What conjures up in your mind when I say the term “chrome”? Chrome, in the eyes of the general public, is a highly desirable metal. Conjures up mental pictures of ever-new, mirror-polished metal. Chrome is often seen as a miracle material by manufacturers since it increases the strength and longevity of their products. Electroplating adds a thin layer of chrome to most chrome items, not the entire product. The addition of this layer can greatly improve the look and functionality of a product.
The widespread adoption of chrome plating is not surprising. In this article, we will trace the history of chrome plating from its inception to the present day.
Beginnings of Chrome Plating
The discovery of electroplating in the early 19th century is necessary to pinpoint the exact moment that chrome plating was first used. Submerging metallic objects into a solution of dissolved gold and applying a charge with a Voltaic pile led the gold to cover the surface of the objects, as discovered by an Italian chemist named Luigi Brugnatelli. A voltaic pile was the first battery that could reliably power an electrical circuit without recharging.
In 1805, Brugnatelli published his findings in a Belgian scientific publication.
Moreover, his work was not widely accepted at the time. Napoleon Bonaparte worried that the procedure could be used by the working class to obtain luxury items normally reserved for the upper classes. Many years passed before electroplating was rediscover and put to widespread use again. A wide variety of items, including jewelry, antiquities, and more, could be made to look expensive without actually costing that much. Nickel plating and other types of metal plating joined gold plating as fashionable alternatives.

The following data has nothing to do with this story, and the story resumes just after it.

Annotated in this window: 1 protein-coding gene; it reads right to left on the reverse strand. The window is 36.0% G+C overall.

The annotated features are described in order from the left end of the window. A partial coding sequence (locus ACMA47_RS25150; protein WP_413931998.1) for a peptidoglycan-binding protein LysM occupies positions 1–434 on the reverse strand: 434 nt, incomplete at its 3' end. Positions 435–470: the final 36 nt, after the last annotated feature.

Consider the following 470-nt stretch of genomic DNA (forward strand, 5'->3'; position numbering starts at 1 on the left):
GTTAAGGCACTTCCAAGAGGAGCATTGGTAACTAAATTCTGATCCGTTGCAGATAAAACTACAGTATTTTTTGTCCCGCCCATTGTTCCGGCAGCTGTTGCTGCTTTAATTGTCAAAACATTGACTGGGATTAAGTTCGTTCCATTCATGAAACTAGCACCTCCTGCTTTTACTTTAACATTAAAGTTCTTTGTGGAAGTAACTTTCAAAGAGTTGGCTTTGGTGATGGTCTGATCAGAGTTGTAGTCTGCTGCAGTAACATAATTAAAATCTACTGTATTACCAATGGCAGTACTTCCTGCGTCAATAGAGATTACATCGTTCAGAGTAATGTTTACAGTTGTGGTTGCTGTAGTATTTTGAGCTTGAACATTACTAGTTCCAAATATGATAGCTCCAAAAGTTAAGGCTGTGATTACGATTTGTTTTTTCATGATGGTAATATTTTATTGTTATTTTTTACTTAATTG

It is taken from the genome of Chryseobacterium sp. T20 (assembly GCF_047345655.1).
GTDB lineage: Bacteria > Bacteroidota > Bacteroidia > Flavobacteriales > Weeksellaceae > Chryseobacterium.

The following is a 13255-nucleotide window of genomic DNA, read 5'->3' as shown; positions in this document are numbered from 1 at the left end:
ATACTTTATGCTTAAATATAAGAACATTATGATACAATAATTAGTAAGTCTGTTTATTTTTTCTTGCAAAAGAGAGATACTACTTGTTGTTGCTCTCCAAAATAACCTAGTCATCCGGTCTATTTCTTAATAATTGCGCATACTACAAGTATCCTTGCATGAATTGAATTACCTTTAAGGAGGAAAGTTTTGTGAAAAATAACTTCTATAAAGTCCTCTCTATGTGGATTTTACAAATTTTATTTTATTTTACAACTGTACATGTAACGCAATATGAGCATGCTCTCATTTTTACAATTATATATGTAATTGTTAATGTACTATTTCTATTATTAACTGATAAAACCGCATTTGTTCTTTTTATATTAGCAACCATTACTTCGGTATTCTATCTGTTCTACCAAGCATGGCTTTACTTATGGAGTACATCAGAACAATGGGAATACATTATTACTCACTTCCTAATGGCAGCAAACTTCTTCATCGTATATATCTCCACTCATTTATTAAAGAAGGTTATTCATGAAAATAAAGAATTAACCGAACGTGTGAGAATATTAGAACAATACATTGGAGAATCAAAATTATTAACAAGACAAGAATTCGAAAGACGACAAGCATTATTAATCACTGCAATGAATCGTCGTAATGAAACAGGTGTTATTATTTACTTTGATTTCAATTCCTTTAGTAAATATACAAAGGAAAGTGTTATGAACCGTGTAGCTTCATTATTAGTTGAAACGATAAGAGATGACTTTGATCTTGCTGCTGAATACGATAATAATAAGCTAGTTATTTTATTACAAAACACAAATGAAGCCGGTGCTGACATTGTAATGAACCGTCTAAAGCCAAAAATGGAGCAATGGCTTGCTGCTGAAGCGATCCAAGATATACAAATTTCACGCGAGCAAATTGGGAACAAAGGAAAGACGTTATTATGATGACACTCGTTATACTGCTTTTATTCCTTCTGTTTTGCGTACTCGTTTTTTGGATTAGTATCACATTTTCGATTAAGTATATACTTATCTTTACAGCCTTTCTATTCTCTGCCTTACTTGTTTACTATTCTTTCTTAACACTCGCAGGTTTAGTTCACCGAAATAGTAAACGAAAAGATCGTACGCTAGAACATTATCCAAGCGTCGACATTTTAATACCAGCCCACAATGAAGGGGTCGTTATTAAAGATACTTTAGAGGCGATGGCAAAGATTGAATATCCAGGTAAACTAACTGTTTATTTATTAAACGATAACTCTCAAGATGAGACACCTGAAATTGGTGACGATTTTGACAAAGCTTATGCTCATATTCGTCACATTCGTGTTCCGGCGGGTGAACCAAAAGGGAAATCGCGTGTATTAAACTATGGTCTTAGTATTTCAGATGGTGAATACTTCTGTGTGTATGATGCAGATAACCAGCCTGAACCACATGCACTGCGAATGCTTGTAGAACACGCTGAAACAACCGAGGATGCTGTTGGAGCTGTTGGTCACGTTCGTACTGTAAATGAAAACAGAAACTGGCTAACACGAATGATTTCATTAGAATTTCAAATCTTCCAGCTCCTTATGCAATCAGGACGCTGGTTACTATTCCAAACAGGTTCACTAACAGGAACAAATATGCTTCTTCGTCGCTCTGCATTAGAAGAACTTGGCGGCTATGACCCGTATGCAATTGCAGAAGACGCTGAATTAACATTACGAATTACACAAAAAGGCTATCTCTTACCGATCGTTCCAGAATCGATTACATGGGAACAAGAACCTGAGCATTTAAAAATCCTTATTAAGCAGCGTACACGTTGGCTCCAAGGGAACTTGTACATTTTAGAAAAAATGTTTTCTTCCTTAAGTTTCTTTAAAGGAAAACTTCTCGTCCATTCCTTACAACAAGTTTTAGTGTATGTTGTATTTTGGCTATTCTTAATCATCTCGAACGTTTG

When wheels and tire packages Although the concept of electroplating was invented in the early 19th century, chromium plating did not begin until the early 20th century. George J. Sargent, an early innovator in the field of chromium plating, received his Ph.D. in 1912 for his research on chromium deposition. After ten years of research, Colin Fink and Charles Eldridge created a viable chromium plating technique.
The Chemical Treatment Company in New York and the Chromium Products Corporation in New Jersey both advertised their chromium plating services by the mid-1920s. A swift merger resulted in the formation of the Chromium Corporation of America. United Chromium, Incorporated was created in 1927 when the Chromium Corporation of America joined with the General Chromium Corporation in response to patent interferences.
These pioneering businesses obviously bet big on chromium plating, and they were correct to do so. The use of chromium plating quickly gained in popularity. Customers knew that chromed products would last longer and be less likely to rust or corrode because of their bright, sophisticated appearance.
The Evolving State of Chrome Plating
It’s easy to see why chromium plating, or “chrome,” became so popular among businesses and consumers. Chrome plating could be applied to almost any surface to make it more attractive and long-lasting. Autos, bicycles, and motorcycles all featured shiny chrome accents when they first hit the market.